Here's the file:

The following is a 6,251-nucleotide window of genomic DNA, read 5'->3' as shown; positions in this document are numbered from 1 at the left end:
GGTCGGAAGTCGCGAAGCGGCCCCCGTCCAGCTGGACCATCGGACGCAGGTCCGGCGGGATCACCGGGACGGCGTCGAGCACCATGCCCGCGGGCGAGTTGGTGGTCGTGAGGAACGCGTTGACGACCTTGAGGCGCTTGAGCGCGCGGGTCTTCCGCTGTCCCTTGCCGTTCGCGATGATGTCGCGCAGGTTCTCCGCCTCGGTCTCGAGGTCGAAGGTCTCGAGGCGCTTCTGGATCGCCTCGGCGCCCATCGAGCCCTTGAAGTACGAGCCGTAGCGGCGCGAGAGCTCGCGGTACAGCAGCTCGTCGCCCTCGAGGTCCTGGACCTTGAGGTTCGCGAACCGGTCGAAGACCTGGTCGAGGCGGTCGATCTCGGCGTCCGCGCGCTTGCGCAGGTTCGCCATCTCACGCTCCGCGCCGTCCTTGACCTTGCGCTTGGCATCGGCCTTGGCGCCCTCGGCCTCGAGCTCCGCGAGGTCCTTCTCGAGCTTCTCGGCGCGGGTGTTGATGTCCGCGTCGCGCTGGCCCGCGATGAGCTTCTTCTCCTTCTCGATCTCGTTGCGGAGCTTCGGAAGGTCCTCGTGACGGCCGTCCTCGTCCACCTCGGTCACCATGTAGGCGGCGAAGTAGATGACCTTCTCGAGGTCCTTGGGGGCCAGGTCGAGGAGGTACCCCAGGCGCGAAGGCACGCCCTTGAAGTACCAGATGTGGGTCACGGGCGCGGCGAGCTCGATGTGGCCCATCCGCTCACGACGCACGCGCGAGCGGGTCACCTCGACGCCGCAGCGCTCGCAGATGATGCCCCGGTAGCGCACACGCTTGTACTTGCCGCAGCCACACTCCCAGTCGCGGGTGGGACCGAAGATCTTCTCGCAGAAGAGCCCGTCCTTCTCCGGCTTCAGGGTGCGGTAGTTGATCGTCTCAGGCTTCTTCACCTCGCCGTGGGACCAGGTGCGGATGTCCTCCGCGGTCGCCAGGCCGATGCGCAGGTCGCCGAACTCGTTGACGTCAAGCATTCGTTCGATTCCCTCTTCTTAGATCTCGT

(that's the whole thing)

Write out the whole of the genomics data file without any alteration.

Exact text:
The following is a 6,251-nucleotide window of genomic DNA, read 5'->3' as shown; positions in this document are numbered from 1 at the left end:
GGTCGGAAGTCGCGAAGCGGCCCCCGTCCAGCTGGACCATCGGACGCAGGTCCGGCGGGATCACCGGGACGGCGTCGAGCACCATGCCCGCGGGCGAGTTGGTGGTCGTGAGGAACGCGTTGACGACCTTGAGGCGCTTGAGCGCGCGGGTCTTCCGCTGTCCCTTGCCGTTCGCGATGATGTCGCGCAGGTTCTCCGCCTCGGTCTCGAGGTCGAAGGTCTCGAGGCGCTTCTGGATCGCCTCGGCGCCCATCGAGCCCTTGAAGTACGAGCCGTAGCGGCGCGAGAGCTCGCGGTACAGCAGCTCGTCGCCCTCGAGGTCCTGGACCTTGAGGTTCGCGAACCGGTCGAAGACCTGGTCGAGGCGGTCGATCTCGGCGTCCGCGCGCTTGCGCAGGTTCGCCATCTCACGCTCCGCGCCGTCCTTGACCTTGCGCTTGGCATCGGCCTTGGCGCCCTCGGCCTCGAGCTCCGCGAGGTCCTTCTCGAGCTTCTCGGCGCGGGTGTTGATGTCCGCGTCGCGCTGGCCCGCGATGAGCTTCTTCTCCTTCTCGATCTCGTTGCGGAGCTTCGGAAGGTCCTCGTGACGGCCGTCCTCGTCCACCTCGGTCACCATGTAGGCGGCGAAGTAGATGACCTTCTCGAGGTCCTTGGGGGCCAGGTCGAGGAGGTACCCCAGGCGCGAAGGCACGCCCTTGAAGTACCAGATGTGGGTCACGGGCGCGGCGAGCTCGATGTGGCCCATCCGCTCACGACGCACGCGCGAGCGGGTCACCTCGACGCCGCAGCGCTCGCAGATGATGCCCCGGTAGCGCACACGCTTGTACTTGCCGCAGCCACACTCCCAGTCGCGGGTGGGACCGAAGATCTTCTCGCAGAAGAGCCCGTCCTTCTCCGGCTTCAGGGTGCGGTAGTTGATCGTCTCAGGCTTCTTCACCTCGCCGTGGGACCAGGTGCGGATGTCCTCCGCGGTCGCCAGGCCGATGCGCAGGTCGCCGAACTCGTTGACGTCAAGCATTCGTTCGATTCCCTCTTCTTAGATCTCGT